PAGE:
If there’s a positive side to this, it’s that I would never assume that I don’t need an expert opinion on a difficult topic. I would never for a moment assume that I could "get" whatever it is. I would never say something stupid like, "I’ve had enough of experts."
Behind the belief that I can’t learn is, I think, a nihilistic sense that I am probably wrong anyway, so why bother. Sometimes, even when I know something to be true, I let other people tell me I’m wrong because I think it is impossible that I might not be. It’s a way of avoiding conflict. I’d rather be trampled on than say what I know to be true. It isn’t worth causing a fight when I’m so unsure of myself and what I am saying.
Whatever it was, it wasn’t my fault. I am always as innocent as a butterfly.
The problem of course is that this means I can’t claim my work. If there were something wrong with it, it would be harder to worm out of the responsibility for the mistake. I don’t just say: "This is mine, right or wrong. This is what I did."
Piecing all this together reveals such a desperation. I am desperate to keep things clean, to keep up appearances, to make sure it looks like that nothing is ever out of place. I can’t engage, I won’t engage, because I can’t entertain the possibility of being wrong.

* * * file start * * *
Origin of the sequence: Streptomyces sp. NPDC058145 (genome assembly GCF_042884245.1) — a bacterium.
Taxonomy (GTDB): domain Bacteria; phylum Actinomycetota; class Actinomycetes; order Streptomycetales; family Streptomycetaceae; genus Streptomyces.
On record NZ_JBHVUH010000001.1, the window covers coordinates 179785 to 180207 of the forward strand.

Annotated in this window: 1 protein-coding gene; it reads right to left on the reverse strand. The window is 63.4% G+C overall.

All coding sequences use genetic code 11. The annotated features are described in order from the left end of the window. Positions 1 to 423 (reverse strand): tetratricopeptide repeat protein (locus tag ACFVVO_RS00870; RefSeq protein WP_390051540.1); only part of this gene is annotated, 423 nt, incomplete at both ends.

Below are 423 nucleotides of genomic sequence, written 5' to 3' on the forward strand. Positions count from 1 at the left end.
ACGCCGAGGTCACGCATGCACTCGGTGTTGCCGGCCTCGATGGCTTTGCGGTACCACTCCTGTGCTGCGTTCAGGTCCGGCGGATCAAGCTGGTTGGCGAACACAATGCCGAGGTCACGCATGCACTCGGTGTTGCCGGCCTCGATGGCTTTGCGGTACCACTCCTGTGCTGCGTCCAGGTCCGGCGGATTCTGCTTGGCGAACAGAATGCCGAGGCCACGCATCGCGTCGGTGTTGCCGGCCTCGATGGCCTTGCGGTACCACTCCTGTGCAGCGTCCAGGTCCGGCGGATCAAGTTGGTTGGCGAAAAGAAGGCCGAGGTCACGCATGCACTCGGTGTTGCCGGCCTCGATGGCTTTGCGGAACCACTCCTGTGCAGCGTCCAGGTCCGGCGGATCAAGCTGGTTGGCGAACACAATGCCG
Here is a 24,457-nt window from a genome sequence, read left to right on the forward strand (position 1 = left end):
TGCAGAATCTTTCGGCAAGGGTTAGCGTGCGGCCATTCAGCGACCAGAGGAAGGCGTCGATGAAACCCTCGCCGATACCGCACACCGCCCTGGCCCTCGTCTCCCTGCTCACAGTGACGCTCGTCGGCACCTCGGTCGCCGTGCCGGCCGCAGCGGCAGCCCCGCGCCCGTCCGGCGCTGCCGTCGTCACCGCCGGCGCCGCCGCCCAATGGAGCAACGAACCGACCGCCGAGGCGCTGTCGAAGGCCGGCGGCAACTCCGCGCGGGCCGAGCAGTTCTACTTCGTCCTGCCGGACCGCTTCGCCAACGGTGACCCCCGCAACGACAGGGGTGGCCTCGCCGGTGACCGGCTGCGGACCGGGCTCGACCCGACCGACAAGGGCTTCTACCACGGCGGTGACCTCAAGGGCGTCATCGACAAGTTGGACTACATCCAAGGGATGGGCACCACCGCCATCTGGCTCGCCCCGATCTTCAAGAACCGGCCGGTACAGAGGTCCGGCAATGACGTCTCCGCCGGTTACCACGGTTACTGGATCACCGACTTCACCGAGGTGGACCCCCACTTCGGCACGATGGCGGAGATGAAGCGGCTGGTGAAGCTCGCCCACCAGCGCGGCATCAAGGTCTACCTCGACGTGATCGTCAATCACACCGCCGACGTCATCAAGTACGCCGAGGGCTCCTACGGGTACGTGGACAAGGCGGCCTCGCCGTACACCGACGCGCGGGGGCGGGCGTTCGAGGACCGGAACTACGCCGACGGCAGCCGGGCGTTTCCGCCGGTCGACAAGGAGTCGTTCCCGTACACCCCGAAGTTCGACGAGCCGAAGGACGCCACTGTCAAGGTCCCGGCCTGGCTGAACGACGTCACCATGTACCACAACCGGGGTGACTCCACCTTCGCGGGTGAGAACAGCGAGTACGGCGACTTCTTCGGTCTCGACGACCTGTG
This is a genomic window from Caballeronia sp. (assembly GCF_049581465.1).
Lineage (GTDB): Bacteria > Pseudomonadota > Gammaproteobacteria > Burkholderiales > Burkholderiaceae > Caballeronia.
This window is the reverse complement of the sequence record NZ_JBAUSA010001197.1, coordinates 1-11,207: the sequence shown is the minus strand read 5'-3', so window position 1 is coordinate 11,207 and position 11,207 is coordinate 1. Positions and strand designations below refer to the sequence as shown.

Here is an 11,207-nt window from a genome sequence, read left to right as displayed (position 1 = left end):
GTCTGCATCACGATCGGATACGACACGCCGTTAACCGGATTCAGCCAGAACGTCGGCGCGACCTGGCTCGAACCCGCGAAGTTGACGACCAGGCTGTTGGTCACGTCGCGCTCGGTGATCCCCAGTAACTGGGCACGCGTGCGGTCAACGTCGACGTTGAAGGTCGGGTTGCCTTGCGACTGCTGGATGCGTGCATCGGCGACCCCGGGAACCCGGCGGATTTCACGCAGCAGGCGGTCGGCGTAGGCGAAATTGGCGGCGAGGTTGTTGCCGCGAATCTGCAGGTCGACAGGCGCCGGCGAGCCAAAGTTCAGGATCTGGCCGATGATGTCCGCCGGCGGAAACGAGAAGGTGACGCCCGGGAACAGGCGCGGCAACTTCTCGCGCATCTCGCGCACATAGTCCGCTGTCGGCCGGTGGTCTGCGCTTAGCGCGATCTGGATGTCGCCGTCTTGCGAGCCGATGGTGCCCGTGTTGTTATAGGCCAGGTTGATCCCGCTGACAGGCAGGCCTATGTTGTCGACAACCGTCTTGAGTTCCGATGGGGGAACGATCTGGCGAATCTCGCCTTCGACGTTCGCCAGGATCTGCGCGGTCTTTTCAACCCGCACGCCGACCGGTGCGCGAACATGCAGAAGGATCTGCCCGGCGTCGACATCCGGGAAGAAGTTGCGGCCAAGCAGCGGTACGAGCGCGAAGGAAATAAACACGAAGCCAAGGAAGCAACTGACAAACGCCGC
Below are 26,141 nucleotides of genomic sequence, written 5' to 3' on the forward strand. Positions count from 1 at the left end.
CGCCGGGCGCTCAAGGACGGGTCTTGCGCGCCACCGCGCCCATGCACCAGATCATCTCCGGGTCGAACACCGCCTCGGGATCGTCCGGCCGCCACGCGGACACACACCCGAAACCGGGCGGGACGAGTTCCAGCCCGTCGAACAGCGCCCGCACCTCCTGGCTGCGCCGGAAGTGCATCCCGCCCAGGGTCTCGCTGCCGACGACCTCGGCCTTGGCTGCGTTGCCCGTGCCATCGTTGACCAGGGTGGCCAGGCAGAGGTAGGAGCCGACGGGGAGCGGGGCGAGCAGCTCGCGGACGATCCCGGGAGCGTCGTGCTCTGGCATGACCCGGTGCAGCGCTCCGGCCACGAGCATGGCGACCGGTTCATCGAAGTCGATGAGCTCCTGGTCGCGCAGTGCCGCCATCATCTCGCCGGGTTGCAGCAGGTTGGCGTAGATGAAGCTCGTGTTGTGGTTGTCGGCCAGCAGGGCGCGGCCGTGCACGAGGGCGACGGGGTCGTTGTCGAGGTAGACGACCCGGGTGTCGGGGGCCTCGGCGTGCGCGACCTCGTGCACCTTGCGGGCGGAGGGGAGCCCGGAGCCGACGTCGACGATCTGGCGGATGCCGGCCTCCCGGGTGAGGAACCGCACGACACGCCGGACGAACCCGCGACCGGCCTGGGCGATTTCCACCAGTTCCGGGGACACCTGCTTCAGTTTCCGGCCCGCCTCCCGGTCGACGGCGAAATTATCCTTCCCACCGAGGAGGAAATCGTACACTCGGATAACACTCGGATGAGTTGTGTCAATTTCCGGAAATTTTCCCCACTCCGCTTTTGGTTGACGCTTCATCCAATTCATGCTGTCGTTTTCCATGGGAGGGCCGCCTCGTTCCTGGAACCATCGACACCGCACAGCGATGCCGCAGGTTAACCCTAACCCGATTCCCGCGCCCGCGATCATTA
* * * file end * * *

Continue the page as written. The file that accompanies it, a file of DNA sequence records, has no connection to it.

I was reflecting on that while, at work, I was handing over projects to my successor as I prepared to start a new job within my team. I realised that in the last nine months at work I've been, some days better than others, learning. How to read a contract, how to decipher meaning that isn't immediately apparent to me by going over a text more than once, how to read language that's dry and sometimes oddly worded.
I have learned these things in spite of myself. That is, I could only learn them when I wasn’t being myself. I didn't do my dissertation my way. I have done my job my way some days, and on those days I fail. Other days I don't. Now I'm getting to see that when I practice, I can and actually do learn.
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